Every month an industry leader wraps up MCV/DEVELOP with their unique insight. This month we talk to Stefano Petrullo, Founder & CEO at Renaissance PR
You started your career as a games journalist in the nineties. What’s your best story from the ‘golden years’?
I’ve got plenty from when I was at The Games Machine and Zzap64. When we reviewed Ultima 7, five of us had to play it constantly over the course of 24 hours, writing the review, grabbing screenshots and so on. Similarly, another time we had to transfer review code for a Team17 game to an Amiga through a modem at 2400 BPS. I mean, it took more time to download the game than it did to play it!
We’re on the eve of a console launch. How does this one differ from those you’ve seen before?
I’ve got to be honest and say I find the console wars that typically flare up rather boring, and I hope this is the last time we see them. That said, it’s interesting to see how the two platform holders are definitely heading in different directions this time – something I think can only benefit the consumer – and the timing of Amazon’s Luna announcement also seems significant.
Do you feel the games industry is headed in the right direction?
We are continuing to evolve as an industry, but it seems we’re still not able to learn from our past mistakes (games delays, budgeting errors). And there’s a large amount of toxicity floating around at the moment, with disagreements being amplified and politicised on Twitter. On the positive front, however, the industry is definitely getting more diverse compared to other, older sectors, and that can only be a good thing.
You spent almost seven years at Ubisoft. What did you learn?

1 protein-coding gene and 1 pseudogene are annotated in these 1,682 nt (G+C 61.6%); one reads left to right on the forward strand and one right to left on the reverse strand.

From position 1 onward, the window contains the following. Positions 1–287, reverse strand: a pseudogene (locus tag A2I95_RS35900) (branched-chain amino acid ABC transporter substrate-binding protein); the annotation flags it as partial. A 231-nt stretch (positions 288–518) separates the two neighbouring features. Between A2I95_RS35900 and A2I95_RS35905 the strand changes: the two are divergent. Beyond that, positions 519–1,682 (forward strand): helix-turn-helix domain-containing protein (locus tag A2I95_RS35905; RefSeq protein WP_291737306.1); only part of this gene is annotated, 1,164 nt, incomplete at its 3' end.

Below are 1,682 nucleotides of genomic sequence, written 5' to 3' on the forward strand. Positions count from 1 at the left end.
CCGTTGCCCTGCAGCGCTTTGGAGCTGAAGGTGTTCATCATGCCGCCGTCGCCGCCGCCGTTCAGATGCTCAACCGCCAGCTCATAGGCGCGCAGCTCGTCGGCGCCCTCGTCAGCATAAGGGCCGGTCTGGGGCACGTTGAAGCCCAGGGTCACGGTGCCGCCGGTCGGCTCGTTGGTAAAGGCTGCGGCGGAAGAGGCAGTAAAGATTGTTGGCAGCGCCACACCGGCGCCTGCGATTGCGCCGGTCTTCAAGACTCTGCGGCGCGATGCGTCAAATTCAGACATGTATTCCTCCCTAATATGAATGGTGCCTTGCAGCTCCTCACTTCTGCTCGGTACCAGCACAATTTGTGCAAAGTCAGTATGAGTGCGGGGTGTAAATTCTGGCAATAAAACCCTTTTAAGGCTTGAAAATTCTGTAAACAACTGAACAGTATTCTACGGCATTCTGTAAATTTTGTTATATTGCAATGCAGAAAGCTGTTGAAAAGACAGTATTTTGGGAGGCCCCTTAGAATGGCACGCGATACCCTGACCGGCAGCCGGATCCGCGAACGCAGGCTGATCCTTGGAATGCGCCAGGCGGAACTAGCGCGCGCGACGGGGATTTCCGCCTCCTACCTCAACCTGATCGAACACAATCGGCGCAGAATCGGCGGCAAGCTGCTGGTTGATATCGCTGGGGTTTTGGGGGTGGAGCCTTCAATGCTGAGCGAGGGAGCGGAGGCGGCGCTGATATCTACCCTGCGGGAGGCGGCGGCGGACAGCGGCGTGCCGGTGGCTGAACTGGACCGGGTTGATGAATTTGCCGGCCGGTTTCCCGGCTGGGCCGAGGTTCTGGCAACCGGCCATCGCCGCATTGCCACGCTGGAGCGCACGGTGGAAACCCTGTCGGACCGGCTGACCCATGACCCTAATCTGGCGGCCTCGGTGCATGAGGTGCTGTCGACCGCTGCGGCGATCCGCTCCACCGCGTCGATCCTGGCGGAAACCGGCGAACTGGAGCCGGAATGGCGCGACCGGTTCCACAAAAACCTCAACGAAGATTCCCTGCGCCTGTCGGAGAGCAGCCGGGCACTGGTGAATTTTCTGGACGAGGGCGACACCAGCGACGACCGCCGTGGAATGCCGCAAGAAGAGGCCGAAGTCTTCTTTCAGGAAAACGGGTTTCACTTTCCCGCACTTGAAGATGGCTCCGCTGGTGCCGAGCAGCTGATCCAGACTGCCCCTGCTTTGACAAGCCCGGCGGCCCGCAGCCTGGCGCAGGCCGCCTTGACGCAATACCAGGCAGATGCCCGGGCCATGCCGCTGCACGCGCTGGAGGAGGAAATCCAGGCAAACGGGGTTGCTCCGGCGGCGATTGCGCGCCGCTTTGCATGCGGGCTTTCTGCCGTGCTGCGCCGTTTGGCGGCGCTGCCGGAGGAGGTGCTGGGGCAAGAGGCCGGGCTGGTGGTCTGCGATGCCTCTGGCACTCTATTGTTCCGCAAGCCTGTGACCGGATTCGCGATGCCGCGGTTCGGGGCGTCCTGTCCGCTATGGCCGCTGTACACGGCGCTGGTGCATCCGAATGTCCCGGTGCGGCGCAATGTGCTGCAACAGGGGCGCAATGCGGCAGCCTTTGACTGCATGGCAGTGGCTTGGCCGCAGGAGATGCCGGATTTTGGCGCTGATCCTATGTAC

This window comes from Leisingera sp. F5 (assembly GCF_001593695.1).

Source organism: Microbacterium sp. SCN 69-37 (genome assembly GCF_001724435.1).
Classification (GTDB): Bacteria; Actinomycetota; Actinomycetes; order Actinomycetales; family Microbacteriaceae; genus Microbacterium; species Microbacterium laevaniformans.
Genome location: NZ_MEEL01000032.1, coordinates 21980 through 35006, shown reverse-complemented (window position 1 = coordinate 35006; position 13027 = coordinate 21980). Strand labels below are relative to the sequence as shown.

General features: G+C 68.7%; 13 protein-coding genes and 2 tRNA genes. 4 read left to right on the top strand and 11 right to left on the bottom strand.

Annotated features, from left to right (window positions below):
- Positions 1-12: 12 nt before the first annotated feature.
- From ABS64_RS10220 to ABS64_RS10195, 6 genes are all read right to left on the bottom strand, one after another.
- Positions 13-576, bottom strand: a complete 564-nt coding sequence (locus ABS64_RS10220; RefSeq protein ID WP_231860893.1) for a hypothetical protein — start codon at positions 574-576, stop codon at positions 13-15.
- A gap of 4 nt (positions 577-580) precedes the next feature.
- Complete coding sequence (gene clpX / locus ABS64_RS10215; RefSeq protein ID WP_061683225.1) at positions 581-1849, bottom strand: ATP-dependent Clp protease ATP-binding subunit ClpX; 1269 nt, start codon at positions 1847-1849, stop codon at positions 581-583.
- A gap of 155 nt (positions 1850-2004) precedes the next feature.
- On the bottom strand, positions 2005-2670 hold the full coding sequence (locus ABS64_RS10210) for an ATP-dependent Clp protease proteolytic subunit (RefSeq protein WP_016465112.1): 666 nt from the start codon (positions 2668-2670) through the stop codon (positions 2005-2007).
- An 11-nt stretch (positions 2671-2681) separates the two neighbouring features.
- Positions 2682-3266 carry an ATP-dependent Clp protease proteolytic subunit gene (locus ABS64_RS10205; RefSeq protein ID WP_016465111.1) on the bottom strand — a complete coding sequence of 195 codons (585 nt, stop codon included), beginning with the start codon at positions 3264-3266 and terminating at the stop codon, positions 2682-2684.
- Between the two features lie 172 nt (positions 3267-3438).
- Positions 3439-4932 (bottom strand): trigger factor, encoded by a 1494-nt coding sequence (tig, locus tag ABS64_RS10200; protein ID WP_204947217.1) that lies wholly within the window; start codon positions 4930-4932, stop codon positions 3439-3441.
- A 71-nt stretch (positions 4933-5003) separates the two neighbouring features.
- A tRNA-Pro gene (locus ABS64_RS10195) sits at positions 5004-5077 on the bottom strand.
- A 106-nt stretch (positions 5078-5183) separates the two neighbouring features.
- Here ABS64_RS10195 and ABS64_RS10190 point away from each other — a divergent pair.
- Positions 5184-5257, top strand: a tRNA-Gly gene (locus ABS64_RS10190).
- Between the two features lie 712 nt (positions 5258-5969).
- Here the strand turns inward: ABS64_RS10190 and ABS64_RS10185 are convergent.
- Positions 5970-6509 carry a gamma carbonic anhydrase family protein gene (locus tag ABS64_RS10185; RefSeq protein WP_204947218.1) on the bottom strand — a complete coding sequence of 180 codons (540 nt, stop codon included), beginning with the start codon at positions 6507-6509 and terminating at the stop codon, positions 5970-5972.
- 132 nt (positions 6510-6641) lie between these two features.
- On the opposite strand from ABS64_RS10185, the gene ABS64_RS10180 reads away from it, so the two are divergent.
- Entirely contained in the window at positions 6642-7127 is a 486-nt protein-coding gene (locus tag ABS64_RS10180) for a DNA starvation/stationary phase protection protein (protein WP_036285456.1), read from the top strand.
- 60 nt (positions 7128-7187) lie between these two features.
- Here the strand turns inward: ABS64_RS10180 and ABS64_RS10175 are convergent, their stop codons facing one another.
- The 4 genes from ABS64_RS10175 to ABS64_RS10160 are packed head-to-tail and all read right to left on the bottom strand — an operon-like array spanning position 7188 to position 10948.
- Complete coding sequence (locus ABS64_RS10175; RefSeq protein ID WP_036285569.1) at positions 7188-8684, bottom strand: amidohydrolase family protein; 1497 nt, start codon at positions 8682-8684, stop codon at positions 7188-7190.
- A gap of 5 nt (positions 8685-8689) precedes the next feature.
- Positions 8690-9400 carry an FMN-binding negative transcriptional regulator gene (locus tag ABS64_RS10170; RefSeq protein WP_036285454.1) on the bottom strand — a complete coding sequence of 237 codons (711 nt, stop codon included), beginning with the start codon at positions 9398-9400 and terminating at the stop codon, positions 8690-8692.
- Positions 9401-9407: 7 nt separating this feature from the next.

Lateral thinking, ethical practices in PR, and the fact that huge, multinational publishers can and indeed do listen to their employees. I have incredible memories of working with both the central corporate and product PR team in both France and Montreal, as well as the old guard in the UK office – which now boasts the incredible Stefan McGarry, who I am lucky enough to be able to call a friend.
With respect to your current role, what was your dream job?
I’d say I’ve ended up doing what I like doing the most – talking about video games. That said, I grew up clubbing back in Italy and, whilst I was editor at PC Zone, I was a resident MC every Friday and Saturday night at a local nightclub. I would have loved to have become rich and famous doing that if I’m honest.
What are the biggest PR challenges today?
I always say discoverability is key, as well as adapting to the continuous shifts within the industry. More broadly, however, since Renaissance’s inception in 2015, we have invested in two things; tools and people. Tools that help to gather and analyse data – media coverage, content creator output, etc – and people that have the talent to make connections with journalists and content creators at both local and global levels.
What was the funniest single moment of your career to date?
Back in the 90s, I almost got arrested coming back from ECTS because I’d bought a Star Trek Next Generation Phaser type II replica that, on the X-Ray machine at Heathrow, looked like a gun. The funniest part is, when I was asked to explain what was in the box, I simply said it was “just a toy”, which they seemingly misinterpreted as a sex toy. I’ll let you imagine the faces of the armed police at the airport as they opened the posh red velvet box with the United Federation of Planets gold insignia embossed on the top.